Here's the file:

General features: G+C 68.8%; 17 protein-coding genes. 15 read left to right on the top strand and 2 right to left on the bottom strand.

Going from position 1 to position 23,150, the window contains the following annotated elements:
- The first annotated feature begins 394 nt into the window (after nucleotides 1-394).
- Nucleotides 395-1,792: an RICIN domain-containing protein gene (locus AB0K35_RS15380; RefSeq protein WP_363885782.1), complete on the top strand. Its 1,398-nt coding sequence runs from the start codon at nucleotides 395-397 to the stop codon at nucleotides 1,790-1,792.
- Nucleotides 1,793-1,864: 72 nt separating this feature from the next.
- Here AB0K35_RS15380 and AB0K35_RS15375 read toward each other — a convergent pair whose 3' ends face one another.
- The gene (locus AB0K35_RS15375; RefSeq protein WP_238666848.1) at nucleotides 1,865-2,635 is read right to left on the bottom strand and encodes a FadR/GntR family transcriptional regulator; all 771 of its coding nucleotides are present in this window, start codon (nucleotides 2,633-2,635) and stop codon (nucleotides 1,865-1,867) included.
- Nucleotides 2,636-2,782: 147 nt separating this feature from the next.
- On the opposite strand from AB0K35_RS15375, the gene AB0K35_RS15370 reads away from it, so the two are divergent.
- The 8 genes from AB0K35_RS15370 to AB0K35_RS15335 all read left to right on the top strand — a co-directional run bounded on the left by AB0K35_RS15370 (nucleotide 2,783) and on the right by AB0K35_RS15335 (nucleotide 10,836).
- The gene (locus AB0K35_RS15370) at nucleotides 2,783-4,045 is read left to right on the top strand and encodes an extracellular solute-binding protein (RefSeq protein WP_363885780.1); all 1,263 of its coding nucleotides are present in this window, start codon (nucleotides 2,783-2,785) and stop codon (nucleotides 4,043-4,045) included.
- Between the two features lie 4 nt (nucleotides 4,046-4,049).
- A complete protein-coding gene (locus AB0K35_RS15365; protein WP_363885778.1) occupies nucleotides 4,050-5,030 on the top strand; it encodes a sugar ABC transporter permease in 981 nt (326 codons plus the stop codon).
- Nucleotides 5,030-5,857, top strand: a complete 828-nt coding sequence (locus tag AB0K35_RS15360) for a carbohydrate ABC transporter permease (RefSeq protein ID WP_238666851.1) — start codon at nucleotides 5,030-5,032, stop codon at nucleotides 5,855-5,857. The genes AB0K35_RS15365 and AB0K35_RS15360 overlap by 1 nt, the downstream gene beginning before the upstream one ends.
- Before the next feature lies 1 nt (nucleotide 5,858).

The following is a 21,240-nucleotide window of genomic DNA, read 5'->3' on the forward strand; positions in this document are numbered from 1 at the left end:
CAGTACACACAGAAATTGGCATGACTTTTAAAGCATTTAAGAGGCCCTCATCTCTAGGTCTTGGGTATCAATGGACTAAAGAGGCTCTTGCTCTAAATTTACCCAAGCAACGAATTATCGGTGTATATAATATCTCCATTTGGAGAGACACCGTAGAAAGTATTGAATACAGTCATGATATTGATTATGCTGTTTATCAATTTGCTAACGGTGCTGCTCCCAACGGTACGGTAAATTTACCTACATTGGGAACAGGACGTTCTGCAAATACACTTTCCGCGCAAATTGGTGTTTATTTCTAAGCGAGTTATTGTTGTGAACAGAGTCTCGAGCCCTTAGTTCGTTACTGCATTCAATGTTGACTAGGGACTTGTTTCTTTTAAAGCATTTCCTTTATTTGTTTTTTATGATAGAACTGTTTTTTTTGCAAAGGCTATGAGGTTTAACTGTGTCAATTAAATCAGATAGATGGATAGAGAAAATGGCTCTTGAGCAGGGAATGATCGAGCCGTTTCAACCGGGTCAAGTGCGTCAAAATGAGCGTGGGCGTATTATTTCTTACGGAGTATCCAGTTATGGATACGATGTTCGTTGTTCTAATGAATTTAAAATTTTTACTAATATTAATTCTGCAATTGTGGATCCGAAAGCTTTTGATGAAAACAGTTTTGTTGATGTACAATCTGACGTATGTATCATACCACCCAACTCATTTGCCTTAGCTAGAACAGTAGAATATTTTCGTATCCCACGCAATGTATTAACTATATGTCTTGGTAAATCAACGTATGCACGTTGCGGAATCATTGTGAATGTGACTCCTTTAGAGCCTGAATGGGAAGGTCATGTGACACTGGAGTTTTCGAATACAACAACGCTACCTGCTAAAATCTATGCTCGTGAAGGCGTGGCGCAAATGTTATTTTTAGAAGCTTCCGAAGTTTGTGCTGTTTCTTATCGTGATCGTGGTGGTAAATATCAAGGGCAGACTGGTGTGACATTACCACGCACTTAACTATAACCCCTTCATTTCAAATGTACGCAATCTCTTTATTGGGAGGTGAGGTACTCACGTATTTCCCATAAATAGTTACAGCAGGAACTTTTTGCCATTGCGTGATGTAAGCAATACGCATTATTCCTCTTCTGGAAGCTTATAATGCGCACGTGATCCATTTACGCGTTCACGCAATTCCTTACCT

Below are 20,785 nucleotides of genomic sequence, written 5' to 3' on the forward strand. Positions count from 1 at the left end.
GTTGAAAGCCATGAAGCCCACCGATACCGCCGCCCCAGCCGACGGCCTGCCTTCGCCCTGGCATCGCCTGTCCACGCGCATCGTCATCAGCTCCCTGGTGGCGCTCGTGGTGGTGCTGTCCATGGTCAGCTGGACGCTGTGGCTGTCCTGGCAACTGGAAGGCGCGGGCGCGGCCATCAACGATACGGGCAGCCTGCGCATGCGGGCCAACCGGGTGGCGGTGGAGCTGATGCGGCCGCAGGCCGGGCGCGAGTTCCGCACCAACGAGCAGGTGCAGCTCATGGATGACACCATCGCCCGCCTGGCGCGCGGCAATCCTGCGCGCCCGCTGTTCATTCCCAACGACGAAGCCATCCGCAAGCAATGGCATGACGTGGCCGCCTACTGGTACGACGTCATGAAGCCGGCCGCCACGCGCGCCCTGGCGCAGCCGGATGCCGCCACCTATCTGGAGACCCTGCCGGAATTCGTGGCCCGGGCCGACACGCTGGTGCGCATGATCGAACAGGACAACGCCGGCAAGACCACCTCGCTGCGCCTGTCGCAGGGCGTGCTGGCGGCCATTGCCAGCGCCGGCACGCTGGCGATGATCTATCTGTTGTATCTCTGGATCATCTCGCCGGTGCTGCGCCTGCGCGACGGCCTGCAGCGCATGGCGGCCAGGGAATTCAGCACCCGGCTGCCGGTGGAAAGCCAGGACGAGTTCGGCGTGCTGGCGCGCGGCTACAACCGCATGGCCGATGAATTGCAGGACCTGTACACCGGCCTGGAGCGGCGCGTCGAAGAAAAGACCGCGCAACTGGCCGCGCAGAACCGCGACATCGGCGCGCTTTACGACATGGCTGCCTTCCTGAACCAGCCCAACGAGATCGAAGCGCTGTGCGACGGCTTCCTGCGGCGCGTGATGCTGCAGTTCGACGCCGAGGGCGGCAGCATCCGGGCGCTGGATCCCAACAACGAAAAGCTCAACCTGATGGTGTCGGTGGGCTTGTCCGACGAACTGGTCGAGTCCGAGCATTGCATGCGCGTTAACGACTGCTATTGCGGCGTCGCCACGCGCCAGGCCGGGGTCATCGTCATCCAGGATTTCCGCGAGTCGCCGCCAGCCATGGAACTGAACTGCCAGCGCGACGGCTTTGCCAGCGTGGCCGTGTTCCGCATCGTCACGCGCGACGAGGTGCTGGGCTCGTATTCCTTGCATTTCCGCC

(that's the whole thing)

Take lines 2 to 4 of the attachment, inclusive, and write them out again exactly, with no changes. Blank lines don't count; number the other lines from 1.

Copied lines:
Going from position 1 to position 23,150, the window contains the following annotated elements:
- The first annotated feature begins 394 nt into the window (after nucleotides 1-394).
- Nucleotides 395-1,792: an RICIN domain-containing protein gene (locus AB0K35_RS15380; RefSeq protein WP_363885782.1), complete on the top strand. Its 1,398-nt coding sequence runs from the start codon at nucleotides 395-397 to the stop codon at nucleotides 1,790-1,792.